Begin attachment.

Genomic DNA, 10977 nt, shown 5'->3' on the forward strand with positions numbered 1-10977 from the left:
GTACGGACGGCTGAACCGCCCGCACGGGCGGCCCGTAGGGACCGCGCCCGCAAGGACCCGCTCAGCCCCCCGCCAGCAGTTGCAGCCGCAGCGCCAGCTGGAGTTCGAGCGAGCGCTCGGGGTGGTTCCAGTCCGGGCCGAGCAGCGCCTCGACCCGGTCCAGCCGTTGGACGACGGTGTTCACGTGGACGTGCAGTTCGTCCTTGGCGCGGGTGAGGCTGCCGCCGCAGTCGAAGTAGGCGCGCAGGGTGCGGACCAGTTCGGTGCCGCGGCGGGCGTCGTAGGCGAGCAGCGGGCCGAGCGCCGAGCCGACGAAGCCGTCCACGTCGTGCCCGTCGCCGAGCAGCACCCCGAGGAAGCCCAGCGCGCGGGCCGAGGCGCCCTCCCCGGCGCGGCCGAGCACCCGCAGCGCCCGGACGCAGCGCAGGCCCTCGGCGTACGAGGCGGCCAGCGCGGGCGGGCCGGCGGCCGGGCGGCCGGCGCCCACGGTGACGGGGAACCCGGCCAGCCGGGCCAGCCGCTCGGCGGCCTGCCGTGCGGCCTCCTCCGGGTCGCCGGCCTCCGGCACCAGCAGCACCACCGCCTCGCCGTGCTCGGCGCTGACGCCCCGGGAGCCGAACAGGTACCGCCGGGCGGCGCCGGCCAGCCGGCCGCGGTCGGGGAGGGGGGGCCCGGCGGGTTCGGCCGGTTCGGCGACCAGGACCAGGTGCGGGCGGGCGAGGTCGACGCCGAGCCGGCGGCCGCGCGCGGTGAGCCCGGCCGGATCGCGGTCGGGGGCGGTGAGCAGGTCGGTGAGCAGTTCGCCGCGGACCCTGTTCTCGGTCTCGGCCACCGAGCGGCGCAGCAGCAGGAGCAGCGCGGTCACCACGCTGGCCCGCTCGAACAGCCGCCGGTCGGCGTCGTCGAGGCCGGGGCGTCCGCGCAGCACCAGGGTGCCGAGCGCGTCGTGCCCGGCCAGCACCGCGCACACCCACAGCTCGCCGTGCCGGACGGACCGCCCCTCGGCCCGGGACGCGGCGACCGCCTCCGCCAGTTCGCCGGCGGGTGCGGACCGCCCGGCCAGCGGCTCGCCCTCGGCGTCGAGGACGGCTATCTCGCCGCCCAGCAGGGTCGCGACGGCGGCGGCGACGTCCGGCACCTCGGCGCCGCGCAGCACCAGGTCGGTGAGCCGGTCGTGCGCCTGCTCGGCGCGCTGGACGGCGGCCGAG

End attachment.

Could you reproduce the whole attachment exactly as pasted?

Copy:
Genomic DNA, 10977 nt, shown 5'->3' on the forward strand with positions numbered 1-10977 from the left:
GTACGGACGGCTGAACCGCCCGCACGGGCGGCCCGTAGGGACCGCGCCCGCAAGGACCCGCTCAGCCCCCCGCCAGCAGTTGCAGCCGCAGCGCCAGCTGGAGTTCGAGCGAGCGCTCGGGGTGGTTCCAGTCCGGGCCGAGCAGCGCCTCGACCCGGTCCAGCCGTTGGACGACGGTGTTCACGTGGACGTGCAGTTCGTCCTTGGCGCGGGTGAGGCTGCCGCCGCAGTCGAAGTAGGCGCGCAGGGTGCGGACCAGTTCGGTGCCGCGGCGGGCGTCGTAGGCGAGCAGCGGGCCGAGCGCCGAGCCGACGAAGCCGTCCACGTCGTGCCCGTCGCCGAGCAGCACCCCGAGGAAGCCCAGCGCGCGGGCCGAGGCGCCCTCCCCGGCGCGGCCGAGCACCCGCAGCGCCCGGACGCAGCGCAGGCCCTCGGCGTACGAGGCGGCCAGCGCGGGCGGGCCGGCGGCCGGGCGGCCGGCGCCCACGGTGACGGGGAACCCGGCCAGCCGGGCCAGCCGCTCGGCGGCCTGCCGTGCGGCCTCCTCCGGGTCGCCGGCCTCCGGCACCAGCAGCACCACCGCCTCGCCGTGCTCGGCGCTGACGCCCCGGGAGCCGAACAGGTACCGCCGGGCGGCGCCGGCCAGCCGGCCGCGGTCGGGGAGGGGGGGCCCGGCGGGTTCGGCCGGTTCGGCGACCAGGACCAGGTGCGGGCGGGCGAGGTCGACGCCGAGCCGGCGGCCGCGCGCGGTGAGCCCGGCCGGATCGCGGTCGGGGGCGGTGAGCAGGTCGGTGAGCAGTTCGCCGCGGACCCTGTTCTCGGTCTCGGCCACCGAGCGGCGCAGCAGCAGGAGCAGCGCGGTCACCACGCTGGCCCGCTCGAACAGCCGCCGGTCGGCGTCGTCGAGGCCGGGGCGTCCGCGCAGCACCAGGGTGCCGAGCGCGTCGTGCCCGGCCAGCACCGCGCACACCCACAGCTCGCCGTGCCGGACGGACCGCCCCTCGGCCCGGGACGCGGCGACCGCCTCCGCCAGTTCGCCGGCGGGTGCGGACCGCCCGGCCAGCGGCTCGCCCTCGGCGTCGAGGACGGCTATCTCGCCGCCCAGCAGGGTCGCGACGGCGGCGGCGACGTCCGGCACCTCGGCGCCGCGCAGCACCAGGTCGGTGAGCCGGTCGTGCGCCTGCTCGGCGCGCTGGACGGCGGCCGAG